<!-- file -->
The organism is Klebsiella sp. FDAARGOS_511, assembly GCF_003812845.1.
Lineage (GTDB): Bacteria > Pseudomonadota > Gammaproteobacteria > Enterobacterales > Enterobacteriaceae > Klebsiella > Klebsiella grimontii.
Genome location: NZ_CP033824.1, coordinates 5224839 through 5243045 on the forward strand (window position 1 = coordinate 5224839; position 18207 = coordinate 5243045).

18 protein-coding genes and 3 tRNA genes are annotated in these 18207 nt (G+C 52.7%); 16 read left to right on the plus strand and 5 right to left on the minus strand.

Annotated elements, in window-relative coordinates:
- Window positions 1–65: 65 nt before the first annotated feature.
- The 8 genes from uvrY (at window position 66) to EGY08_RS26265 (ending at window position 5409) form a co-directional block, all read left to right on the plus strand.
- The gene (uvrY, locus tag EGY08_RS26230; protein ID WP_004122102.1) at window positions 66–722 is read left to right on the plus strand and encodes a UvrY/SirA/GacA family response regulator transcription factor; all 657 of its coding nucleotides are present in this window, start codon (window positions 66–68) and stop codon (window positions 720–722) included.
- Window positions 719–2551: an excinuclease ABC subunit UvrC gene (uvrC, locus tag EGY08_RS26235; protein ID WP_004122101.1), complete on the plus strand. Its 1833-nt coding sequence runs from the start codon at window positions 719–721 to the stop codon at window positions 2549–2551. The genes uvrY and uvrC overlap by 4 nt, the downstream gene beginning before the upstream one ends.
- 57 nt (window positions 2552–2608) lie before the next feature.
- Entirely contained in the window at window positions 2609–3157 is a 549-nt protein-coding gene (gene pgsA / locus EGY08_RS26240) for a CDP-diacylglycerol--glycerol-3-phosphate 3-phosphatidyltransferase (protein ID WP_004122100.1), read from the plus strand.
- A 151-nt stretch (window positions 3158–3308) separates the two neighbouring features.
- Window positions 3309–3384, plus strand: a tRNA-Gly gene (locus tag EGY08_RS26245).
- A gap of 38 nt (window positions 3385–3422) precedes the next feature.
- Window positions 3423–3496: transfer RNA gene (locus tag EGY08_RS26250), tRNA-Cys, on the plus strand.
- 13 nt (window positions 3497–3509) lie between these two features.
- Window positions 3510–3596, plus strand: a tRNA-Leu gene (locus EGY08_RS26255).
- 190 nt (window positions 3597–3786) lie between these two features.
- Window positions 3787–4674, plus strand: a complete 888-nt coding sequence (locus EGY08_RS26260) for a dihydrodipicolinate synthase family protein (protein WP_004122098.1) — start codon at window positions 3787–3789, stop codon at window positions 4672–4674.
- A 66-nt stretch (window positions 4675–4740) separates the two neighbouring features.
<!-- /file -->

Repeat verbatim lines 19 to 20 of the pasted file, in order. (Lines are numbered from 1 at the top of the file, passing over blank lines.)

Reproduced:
- Window positions 3787–4674, plus strand: a complete 888-nt coding sequence (locus EGY08_RS26260) for a dihydrodipicolinate synthase family protein (protein WP_004122098.1) — start codon at window positions 3787–3789, stop codon at window positions 4672–4674.
- A 66-nt stretch (window positions 4675–4740) separates the two neighbouring features.